Today, I have had my mind mind officially blown away by the coolest piece of data visualisation! I know, I’m probably slow to the scene, but you should immediately go and check out: http://listen.hatnote.com
No seriously. Right now... Okay, maybe after I have finished raving.
The website is Listen to Wikipedia, and it’s purpose is to create audio that represents the creation and removal of data on Wikipedia. The sound and strength of the notes depends on the size of the edit and who made it. The sound is absolutely lovely, and somewhat meditative. While the music plays, the titles of the pages being edit pop up on the screen like soft bubbles.
What an engaging and lovely way to display this data!
I can’t help but wonder what this would sound like connected to Trove. Or if it could be the sound in an entrance to a museum, being triggered off by people using the website or the data. This style of visualisation could provide a beauty that connects people to the importance of research and information creation.
A bit of research tells me that this isn’t the first amazing visualisation project that has been created the designer Mahmoud Hashemi. Working with Hatnote and Wikipedia, the designer has been a part of a number of heritage based visualisation projects, that are just very cool.
I hope this brings a little joy into your life this week.
I am incredibly lucky to work with some exceptional volunteers, who just seem to always *know* where to sniff out the clues. A few weeks ago, Jan the amazing, after digging though Floriade ephemera found the following details:
I can’t help but wonder if the artist had been compelled into creating the artwork, which he fervently didn’t want to. It is a brilliant name.
With that info, I dutifully added it into all my training manuals. Then I wondered... how is anyone else ever going to find this?
Thus, I am now editing the Wikipedia page for Commonwealth Park. I’ve started on the sculptures table to start with, but I feel that this might take quite some time. Wish me luck!
Just before Christmas, I had the pleasure of being invited along to a session at the Recycling Discovery Hub in Hume (a suburb of Canberra). The centre is normally only open to educational groups and special interest sessions, so I was super excited to go and check it out with a bunch of other enthusiastic museum and heritage educators.
The Recycling Discovery Hub is an ACT government project, led by Robbie Ladbrook. I was very lucky to have Robbie as my program leader during the Open Palaces Programme, and loved having a chance to see the project she has been working on in Australia. Opened in May 2018, the centre was created as a educational facility to enhance public understanding of how recycling and waste is processed.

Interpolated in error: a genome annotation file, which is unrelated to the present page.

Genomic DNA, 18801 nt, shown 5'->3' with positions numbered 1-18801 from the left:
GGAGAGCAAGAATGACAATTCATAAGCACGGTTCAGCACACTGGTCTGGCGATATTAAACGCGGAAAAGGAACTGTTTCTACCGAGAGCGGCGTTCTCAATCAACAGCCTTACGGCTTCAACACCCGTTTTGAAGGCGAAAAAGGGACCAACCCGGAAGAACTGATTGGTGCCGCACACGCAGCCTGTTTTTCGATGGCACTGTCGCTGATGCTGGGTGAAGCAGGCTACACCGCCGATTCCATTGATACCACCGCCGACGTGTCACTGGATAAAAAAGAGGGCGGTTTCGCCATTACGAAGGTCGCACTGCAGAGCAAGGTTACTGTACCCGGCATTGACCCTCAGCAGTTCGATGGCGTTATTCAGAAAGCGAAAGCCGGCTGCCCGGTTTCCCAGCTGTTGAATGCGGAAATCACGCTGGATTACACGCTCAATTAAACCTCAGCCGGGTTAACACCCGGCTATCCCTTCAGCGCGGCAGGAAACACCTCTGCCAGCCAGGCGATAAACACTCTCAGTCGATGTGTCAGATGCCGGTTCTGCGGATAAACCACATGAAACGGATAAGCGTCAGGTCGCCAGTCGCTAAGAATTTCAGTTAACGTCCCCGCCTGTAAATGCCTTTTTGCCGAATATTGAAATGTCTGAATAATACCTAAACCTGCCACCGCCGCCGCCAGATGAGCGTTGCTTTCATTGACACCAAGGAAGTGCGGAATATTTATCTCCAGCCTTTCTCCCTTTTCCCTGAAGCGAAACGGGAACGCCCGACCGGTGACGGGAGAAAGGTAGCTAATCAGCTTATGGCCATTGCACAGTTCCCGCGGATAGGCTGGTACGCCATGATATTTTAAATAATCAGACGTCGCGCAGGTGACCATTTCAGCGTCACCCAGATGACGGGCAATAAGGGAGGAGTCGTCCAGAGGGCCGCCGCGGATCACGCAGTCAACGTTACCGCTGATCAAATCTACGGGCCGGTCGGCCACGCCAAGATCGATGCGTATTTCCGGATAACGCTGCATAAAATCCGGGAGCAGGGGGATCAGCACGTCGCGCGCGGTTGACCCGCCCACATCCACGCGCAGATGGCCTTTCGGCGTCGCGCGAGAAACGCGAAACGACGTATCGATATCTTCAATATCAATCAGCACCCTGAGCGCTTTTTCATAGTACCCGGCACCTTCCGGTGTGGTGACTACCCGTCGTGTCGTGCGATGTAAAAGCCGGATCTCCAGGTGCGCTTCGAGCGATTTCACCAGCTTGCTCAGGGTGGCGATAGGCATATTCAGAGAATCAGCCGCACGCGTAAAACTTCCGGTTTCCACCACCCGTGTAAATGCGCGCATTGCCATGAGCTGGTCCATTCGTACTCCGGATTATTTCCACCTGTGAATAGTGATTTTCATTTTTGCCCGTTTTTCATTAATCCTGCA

The space is connected to the actual recycling centre and has a pretty incredible view over the inside of the plant. What can’t be seen easily is displayed on large TV screens - the cameras are able to be refocused on the topic of discussion for the presenter. It’s a small space, which at first glance seems too small to hold much information. I was blown away by exactly how much of the space is interactive and the sheer amount of information is conveyed in easily understandable chunks. I walked in thinking that I already knew a lot about recycling, and walked out thinking “You know nothing, Amanda” but completely invigorated to know keep learning.
When looking up information about the centre on the internet, what you will find a lot of information about the virtual reality interactive tour of the facility. Risk dictates that taking small people into the actual facility would be a terrible idea, so instead the tour is conducted via virtual reality. The experience included the participant sorting garbage, learning about the different symbols on plastic and driving forklifts. All very impressive and seemly enjoyable for the person driving the simulation.
In Robbie’s paper at Waste 2018, she mentions the importance of capturing imagination to tap into curiosity. As much as I love virtual reality, the rest of the centre totally tapped into my curiosity. The space is devided into areas which discuss different types of waste and what happens to them. Almost everything is touchable. There are samples of waste, examples of what waste is turned into, low tech versions of waste organisers, drawers to go through, things to open. It’s a tactile learners dream. I have added a large number of photos below with my absolute highlights.